He said his clients are still catching kingfish to 35 pounds, big cobia, mangrove snapper and amberjack over deeper wrecks in 125-plus feet of water. “Just like Discovery Channel, we’ve caught a lot of sharks,” he said. “It’s shark week. We’re doing our part to celebrate it.”

Also, McGuire said, he’s boated some smaller fish, such as porgies and triggerfish.

Kyle Dodrill from the Sunshine Skyway Fishing Pier said mangrove snapper have been slow to bite, but pompano and jack crevalle are everywhere. He said Spanish mackerel are in the shallow waters, running up and down the pier. Small tarpon are around, and the best time to target them has been before sunrise.

Capt. Mark Howard of SumoTime Fishing Charters said the fishing around Anna Maria Island is picking up, with many species starting to school up and chew. On the artificial reefs, he said, the bite is hot with mangrove snapper to 3 pounds, and Spanish mackerel in the mix. “The key is to use chum blocks and a mix of live and dead shiners to fire up the bite,” Howard said. “Downsize your tackle with 20-pound fluorocarbon leaders and 1/0 hooks to fool these tasty fish.”

He said redfish are starting to school, with some big pods cruising the flats. He suggests looking for the nervous water and approaching the fish in a stealthy matter.

“The schools of redfish are showing all over the bay from the Skyway area to Sarasota Bay,” he said. “On a scouting trip this past Thursday, me and my sister, Capt. Cindy McClure, found schools of redfish the size of a tennis court. Now is the time to concentrate on redfish.  Some more good news for our fishing scene is the shiners, which hatched back in June, are finally starting to grow big enough to use for bait. No more cast nets gilled with small shiners.”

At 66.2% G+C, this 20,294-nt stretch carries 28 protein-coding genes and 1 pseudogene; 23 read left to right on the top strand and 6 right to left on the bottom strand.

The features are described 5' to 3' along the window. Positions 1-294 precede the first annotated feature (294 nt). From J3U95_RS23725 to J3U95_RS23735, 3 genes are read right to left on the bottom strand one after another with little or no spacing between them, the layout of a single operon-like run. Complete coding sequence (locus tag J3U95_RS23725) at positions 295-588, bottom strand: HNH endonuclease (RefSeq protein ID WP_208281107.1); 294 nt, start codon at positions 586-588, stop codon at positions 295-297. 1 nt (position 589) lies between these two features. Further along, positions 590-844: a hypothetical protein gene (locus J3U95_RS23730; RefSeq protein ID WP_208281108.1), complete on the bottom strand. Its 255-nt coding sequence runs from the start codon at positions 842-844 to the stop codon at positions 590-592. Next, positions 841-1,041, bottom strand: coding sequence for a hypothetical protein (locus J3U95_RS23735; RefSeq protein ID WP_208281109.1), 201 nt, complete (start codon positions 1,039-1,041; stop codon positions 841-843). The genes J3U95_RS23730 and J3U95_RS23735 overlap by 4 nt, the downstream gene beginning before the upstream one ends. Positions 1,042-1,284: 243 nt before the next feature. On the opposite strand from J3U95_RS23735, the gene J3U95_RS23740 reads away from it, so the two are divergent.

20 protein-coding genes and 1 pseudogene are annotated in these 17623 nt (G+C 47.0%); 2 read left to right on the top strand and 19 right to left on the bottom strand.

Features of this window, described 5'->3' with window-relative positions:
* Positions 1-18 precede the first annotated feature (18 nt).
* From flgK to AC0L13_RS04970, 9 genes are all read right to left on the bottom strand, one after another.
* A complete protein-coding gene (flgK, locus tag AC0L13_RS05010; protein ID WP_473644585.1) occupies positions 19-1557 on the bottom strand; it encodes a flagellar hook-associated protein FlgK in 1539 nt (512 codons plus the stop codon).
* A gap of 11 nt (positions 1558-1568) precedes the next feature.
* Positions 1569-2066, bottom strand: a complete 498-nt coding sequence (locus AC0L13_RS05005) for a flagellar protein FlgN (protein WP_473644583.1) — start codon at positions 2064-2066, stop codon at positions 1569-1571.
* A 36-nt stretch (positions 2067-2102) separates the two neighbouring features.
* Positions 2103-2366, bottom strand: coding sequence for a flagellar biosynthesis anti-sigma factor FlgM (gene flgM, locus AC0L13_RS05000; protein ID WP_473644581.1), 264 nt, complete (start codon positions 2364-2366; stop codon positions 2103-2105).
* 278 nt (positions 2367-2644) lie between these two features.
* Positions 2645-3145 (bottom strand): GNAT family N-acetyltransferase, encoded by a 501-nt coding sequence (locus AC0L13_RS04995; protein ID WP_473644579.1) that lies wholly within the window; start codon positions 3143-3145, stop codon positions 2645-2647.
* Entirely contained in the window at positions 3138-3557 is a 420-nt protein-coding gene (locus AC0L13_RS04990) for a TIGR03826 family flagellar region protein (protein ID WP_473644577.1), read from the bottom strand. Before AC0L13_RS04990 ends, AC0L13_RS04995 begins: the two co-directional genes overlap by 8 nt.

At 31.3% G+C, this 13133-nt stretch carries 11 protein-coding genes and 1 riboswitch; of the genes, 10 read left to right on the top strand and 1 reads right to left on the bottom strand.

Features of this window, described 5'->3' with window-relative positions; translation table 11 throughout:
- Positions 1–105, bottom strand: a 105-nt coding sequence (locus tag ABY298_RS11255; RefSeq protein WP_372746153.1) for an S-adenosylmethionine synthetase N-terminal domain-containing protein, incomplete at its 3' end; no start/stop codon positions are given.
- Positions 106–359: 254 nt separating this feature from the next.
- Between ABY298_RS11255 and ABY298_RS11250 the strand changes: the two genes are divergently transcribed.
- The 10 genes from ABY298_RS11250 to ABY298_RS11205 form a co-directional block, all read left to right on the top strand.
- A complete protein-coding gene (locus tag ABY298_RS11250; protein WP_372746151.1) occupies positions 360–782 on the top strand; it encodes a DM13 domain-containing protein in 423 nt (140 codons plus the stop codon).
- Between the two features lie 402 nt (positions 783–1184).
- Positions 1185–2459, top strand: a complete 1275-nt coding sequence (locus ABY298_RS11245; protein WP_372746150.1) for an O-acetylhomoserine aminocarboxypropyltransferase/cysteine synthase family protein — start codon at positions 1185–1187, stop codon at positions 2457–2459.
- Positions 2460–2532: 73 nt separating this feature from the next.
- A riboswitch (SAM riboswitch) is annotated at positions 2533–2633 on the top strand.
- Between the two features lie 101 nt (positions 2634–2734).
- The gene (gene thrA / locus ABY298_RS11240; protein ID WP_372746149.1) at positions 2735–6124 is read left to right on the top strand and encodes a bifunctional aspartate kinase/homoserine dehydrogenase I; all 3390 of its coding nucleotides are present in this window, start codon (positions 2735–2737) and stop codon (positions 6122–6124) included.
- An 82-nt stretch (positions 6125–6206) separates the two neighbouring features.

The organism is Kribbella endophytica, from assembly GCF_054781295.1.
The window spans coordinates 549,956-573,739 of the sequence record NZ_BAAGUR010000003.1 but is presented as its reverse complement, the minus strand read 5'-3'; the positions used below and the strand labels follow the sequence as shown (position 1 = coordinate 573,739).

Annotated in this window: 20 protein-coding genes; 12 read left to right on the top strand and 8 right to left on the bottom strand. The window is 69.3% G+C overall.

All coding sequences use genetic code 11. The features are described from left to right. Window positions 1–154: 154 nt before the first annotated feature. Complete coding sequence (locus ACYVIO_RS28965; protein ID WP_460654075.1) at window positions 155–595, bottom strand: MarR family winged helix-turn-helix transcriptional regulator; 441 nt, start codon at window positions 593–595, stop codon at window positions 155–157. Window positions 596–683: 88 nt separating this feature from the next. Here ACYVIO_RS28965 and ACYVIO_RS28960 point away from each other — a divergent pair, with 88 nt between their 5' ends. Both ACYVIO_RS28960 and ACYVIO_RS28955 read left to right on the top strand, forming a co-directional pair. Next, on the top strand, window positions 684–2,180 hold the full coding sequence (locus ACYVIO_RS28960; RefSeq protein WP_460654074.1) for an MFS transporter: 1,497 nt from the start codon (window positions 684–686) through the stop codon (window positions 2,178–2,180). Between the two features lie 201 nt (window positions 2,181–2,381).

Capt. Warren Girle said late last week he had snook to 31 inches, redfish to 28 inches, and a bunch of 16-18 inch trout. He said in north Sarasota Bay there are a bunch of 40-60 pound tarpon mixed in with bait schools. “We did hook one on a top-water plug one morning and we had him on for 10 minutes but busted him off,” Girle said.

He also said Spanish mackerel, bluefish and jack crevalle are tearing up bait pods in north Sarasota Bay. He said in the bay he was able fish a nice group of 50-75 redfish, most of them 28-31 inches.

Kim Schearer from Annie’s Bait & Tackle reported that Capt. Sam Kimball of Legend Charters has been is fishing about 25 miles offshore.

“He says that the fish are either biting like crazy or not biting at all, no happy medium,” Schearer said.

She said Kimball is catching some nice red and gag grouper up to 15 pounds and an occasional kingfish — one at 18 pounds — and some catch-and-release red snapper in the 8- to 10-pound range.  “The seas have been calm and he’s catching these fish on live shiners and pinfish,” Schearer said.

 She said Capt. Mark Johnston of Legend Charters is catching his limit on trout, although the trout have not been very big around Long Bar in Sarasota Bay and Longboat Pass. He’s also catching some baby grouper.

Send fishing news and photos to fish@islander.org.